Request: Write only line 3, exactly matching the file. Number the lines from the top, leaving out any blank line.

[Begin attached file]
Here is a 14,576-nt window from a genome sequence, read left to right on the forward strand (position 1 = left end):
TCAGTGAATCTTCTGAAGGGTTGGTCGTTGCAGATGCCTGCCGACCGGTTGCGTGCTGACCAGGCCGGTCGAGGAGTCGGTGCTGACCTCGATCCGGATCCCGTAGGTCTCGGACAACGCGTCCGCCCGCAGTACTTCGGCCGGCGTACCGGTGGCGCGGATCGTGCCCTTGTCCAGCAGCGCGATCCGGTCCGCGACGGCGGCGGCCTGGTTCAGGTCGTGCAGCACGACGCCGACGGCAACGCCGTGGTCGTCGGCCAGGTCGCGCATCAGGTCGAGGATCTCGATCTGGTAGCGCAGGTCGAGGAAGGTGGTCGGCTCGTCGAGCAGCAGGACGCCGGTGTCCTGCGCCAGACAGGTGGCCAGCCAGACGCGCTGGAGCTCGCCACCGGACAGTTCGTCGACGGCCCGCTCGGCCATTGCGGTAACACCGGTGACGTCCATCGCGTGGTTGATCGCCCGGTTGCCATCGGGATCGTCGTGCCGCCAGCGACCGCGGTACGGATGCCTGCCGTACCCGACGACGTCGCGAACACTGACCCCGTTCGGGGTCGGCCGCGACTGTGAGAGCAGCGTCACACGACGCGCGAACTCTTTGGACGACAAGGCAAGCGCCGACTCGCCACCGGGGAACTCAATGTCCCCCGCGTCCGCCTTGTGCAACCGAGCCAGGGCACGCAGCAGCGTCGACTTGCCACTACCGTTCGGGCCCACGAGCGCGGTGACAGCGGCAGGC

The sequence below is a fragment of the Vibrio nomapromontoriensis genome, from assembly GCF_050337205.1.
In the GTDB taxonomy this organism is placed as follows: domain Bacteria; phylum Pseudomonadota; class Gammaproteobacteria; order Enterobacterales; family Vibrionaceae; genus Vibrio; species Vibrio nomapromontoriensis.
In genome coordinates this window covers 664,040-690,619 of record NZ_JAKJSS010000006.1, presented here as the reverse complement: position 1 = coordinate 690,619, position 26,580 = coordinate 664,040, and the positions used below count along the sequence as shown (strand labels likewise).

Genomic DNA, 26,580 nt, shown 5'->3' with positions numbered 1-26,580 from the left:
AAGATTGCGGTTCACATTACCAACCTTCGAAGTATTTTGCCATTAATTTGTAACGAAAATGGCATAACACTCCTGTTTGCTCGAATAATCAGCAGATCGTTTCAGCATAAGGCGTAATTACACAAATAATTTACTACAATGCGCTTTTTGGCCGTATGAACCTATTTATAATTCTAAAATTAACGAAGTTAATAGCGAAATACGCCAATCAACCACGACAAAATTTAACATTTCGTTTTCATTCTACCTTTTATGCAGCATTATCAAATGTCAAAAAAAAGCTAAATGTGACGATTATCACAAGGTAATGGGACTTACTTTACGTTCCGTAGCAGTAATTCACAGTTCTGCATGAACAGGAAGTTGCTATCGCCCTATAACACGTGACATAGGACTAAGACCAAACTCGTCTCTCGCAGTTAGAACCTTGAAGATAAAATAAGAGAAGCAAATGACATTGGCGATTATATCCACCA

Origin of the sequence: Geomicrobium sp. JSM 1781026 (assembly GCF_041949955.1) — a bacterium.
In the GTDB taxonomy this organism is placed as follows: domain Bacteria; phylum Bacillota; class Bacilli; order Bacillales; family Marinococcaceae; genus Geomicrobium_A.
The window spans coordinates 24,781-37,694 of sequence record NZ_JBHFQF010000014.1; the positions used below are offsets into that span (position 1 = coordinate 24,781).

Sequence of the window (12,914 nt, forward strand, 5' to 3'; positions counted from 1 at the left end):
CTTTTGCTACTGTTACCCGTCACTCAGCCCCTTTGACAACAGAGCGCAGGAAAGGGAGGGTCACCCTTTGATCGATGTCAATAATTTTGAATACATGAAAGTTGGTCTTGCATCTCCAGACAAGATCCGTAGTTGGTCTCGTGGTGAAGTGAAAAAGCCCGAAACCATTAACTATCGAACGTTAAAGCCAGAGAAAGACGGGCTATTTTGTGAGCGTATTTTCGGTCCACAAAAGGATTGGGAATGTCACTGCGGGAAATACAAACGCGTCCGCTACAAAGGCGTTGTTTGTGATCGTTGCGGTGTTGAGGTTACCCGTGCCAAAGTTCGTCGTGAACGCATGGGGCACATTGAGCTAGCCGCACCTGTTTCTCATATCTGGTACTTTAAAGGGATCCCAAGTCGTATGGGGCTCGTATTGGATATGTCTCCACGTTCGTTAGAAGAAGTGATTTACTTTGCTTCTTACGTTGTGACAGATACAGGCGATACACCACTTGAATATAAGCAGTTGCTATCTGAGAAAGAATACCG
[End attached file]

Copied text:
The sequence below is a fragment of the Vibrio nomapromontoriensis genome, from assembly GCF_050337205.1.